His family and even close friends might be put into the passport lookout system as well on the chance they he will be traveling with them, or that the family can be detained for questioning to try and either pressure Lay to return, or to determine his whereabouts. These are all issues Lay will have to consider. This was one of the ways Pablo Escobar was pressured when he was a fugitive. It may seem like a third world tactic but the United States is not above it.
The trick would be to get something passable with the little scrutiny a bored immigration official in a fairly backward state will give it, sneak across the border, perhaps in a small plane, or cross overtly in an area with lax immigration controls [Mexico is often a good bet] and then hop to your final destination. Once there, you make local arrangements. It is a long term commitment, flight.
DB: If passport and press were surmountable problems, what would Lay's strategy be? What steps would he take, logistically speaking to get out of the country?
Anonymous: Again, the trick is to get out of the us and to a spot that is either not an Interpol state or where you can arrange to get legitimate looking documentation in the short term and quasi-legitimate documentation in the long term. It is enough usually in the short term to look well-off and have a decent looking set of documents. How many times in the ordinary course of life have you had your criminal record run? Probably not often. Keep out of trouble and you are unlikely to be detected and therefore buy the time required to develop a more serious cover for yourself that will withstand more detailed scrutiny. Of course, picking a jurisdiction without an extradition treaty with the United States is a good idea as well. Just in case.
You used to be able to actually negotiate with local government for protection, if you could pay. In the era of global terrorism, that is not often possible.
Were I Lay, I would have started preparing when it began to look like i might be indicted. You will need someone to help and family or friends are a bad idea. Not only will they face charges for aiding a known felon, but they are more likely to be watched carefully.
The most important logistical issue would be getting funds to your eventual waypoint. Flight is more an endurance issue than it is a logistical issue. Most people do not have the stomach to cope with the months or years of isolation and the need to develop an entirely new network from scratch. Particularly at Lay's age, this is difficult.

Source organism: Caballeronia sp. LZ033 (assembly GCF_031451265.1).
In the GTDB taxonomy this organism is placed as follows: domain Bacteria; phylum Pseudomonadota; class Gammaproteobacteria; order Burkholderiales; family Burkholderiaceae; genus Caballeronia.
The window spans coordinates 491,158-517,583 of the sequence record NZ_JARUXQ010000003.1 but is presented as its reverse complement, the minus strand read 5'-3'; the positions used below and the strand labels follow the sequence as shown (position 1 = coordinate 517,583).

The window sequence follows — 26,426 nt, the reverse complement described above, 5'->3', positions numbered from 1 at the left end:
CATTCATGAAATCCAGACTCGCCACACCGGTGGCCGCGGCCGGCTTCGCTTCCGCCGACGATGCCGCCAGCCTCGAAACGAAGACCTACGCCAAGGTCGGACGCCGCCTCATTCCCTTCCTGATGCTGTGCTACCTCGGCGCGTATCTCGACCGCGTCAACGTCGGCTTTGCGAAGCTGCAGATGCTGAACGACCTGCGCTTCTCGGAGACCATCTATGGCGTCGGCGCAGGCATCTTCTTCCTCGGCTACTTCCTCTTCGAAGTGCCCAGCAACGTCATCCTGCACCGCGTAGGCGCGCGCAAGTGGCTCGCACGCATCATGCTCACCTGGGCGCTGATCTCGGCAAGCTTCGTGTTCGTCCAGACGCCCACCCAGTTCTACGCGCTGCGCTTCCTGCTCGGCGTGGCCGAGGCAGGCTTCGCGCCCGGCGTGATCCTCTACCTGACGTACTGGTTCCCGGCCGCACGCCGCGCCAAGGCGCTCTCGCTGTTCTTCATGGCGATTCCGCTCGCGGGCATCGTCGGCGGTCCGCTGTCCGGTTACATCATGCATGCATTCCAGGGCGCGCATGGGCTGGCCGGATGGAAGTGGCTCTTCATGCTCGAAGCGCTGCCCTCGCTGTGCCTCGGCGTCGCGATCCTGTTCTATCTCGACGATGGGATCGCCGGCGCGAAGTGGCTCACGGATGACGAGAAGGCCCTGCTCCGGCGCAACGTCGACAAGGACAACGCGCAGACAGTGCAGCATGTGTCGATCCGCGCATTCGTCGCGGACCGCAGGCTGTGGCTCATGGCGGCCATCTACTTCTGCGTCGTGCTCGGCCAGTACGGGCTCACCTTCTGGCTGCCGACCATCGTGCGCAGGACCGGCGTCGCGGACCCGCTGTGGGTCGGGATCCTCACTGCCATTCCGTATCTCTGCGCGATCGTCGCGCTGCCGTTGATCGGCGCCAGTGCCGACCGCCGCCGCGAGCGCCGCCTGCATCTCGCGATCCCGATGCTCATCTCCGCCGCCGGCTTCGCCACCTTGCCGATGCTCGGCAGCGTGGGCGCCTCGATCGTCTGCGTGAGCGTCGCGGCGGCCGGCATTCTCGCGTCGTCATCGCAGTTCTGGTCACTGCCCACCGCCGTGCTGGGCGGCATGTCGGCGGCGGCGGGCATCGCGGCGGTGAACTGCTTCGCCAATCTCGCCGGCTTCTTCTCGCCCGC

For Lay, the funds issue wouldn't be hard. Liquidity and portability is the main concern and you do the same things to prepare for a massive legal defense, sell assets, that you would for a flight effort.
DB: How often to people in these situations flee or try to flee?
Anonymous: It is pretty rare. I am sure there is some strong relationship with the gravity of the offense or the perception of ease. rich white collar criminals and murderers are the most common probably.
DB: How often does it work?
Anonymous: This depends on how you measure success. If you take the defense attorney's approach, every day out of jail is a victory, Then the answer is probably about half the time someone manages to get a few weeks or even months if they make a serious attempt. This is at the expense of additional charges for flight from justice, not a big deal if you are facing life, which Lay basically is. If you take the more long term approach, evading capture for a year or more, the amount shrinks to a small fraction of those who try to flee. If you take the fugitive who dies a free man in his bed in uraguay, that is a rare bird indeed.
DB: What do the unsuccessful attempted flee-ers do wrong?
Anonymous: Three things: either fail to appreciate the level of law enforcement attention they have prior to their flight, fail to really give up their old life and try to contact old friends or family, or fail to realize how expensive, both mentally and financially, it is to flee. The FBI occasionally snags people on boats in the Pacific or small islands. Almost always its because they try to maintain ties to their old life. You cannot do that unless you have the fairly explicit protection of the local jurisdiction like, say, Robert Vesco did.